Artists and filmmakers in the early twentieth century reshaped our vision of the American West. In particular, the Taos Society of Artists and the California-based artist Maynard Dixon departed from the legendary depiction of the ""Wild West"" and fostered new images, or brands, for western art. This volume, illustrated with more than 150 images, examines select paintings and films to demonstrate how these artists both enhanced and contradicted earlier representations of the West. Prior to this period, American art tended to portray the West as a wild frontier with untamed lands and peoples. Renowned artists such as Henry Farny and Frederic Remington set their work in the past, invoking an environment immersed in conflict and violence. This trademark perspective began to change, however, when artists enamored with the Southwest stamped a new imprint on their paintings. The contributors to this volume illuminate the complex ways in which early-twentieth-century artists, as well as filmmakers, evoked a southwestern environment not just suspended in time but also permanent rather than transient. Yet, as the authors also reveal, these artists were not entirely immune to the siren call of the vanishing West, and their portrayal of peaceful yet ""exotic"" Native Americans was an expansion rather than a dismissal of earlier tropes. Both brands cast a romantic spell on the West, and both have been seared into public consciousness. Branding the American West is published in association with the Brigham Young University Museum of Art, Provo, Utah, and the Stark Museum of Art, Orange, Texas.
In this follow-up to his "hilarious yet soul-shaking" (Black Enterprise) New York Times bestseller How Not to Get Shot, comedy legend D. L. Hughley offers satirical terms for a peace treaty between white America and the rest of humanity. For more than four hundred years, white America has been safely a majority and has used that power to f*ck with blacks, Hispanics, Asians, and Native Americans. Now, however, the demographic tide has turned--and a reckoning is coming. On the eve of America becoming a majority-minority nation, D. L. Hughley advises, "Surrender, White People!" and offers his terms for reparations and reconciliation in this edgy book infused with his trademark blend of humor and cutting social commentary. As Hughley explains, whites better make their peace with their black and brown brothers while the getting's still good. There's a lot to answer for: the United States has subjugated African-Americans and other ethnic minorities since its founding--from slavery to Jim Crow to modern police brutality. Under the terms of Hughley's satirical agreement, white people will stop having their police officers kill young black men, stop poisoning the water, stop appropriating black culture, stop trying to prevent black people from voting, and more. . . . In exchange, black people will talk some sense into Kanye. And they shall keep their opinions of white people's dance moves to themselves. Surrender, White People! includes 25 black-and-white illustrations.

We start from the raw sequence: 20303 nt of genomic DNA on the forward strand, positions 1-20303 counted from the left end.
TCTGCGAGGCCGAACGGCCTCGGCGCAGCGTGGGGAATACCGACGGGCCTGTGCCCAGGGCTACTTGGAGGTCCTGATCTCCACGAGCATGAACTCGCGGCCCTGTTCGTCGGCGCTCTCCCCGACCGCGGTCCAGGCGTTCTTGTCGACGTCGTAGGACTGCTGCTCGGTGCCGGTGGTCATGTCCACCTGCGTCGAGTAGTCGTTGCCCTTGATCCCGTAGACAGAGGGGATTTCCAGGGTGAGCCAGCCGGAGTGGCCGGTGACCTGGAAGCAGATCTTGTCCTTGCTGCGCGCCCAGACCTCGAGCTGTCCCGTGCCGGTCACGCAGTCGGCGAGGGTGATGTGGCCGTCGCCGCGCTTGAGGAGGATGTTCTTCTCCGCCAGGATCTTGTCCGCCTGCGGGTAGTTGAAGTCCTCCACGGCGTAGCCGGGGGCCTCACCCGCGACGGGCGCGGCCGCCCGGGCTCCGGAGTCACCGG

If you drive through Mpumalanga with an eye on the landscape flashing by, you may see, near the sides of the road and further away on the hills above and in the valleys below, fragments of building in stone as well as sections of stone-walling breaking the grass cover. Endless stone circles, set in bewildering mazes and linked by long stone passages, cover the landscape stretching from Ohrigstad to Carolina, connecting over 10 000 square kilometres of the escarpment into a complex web of stone-walled homesteads, terraced fields and linking roads. Oral traditions recorded in the early twentieth century named the area Bokoni - the country of the Koni people. Few South Africans or visitors to the country know much about these settlements, and why today they are deserted and largely ignored. A long tradition of archaeological work which might provide some of the answers remains cloistered in universities and the knowledge vacuum has been filled by a variety of exotic explanations - invoking ancient settlers from India or even visitors from outer space - that share a common assumption that Africans were too primitive to have created such elaborate stone structures. Forgotten World defies the usual stereotypes about backward African farming methods and shows that these settlements were at their peak between 1500 and 1820, that they housed a substantial population, organised vast amounts of labour for infrastructural development, and displayed extraordinary levels of agricultural innovation and productivity. The Koni were part of a trading system linked to the coast of Mozambique and the wider world of Indian Ocean trade beyond. Forgotten World tells the story of Bokoni through rigorous historical and archaeological research, and lavishly illustrates it with stunning photographic images.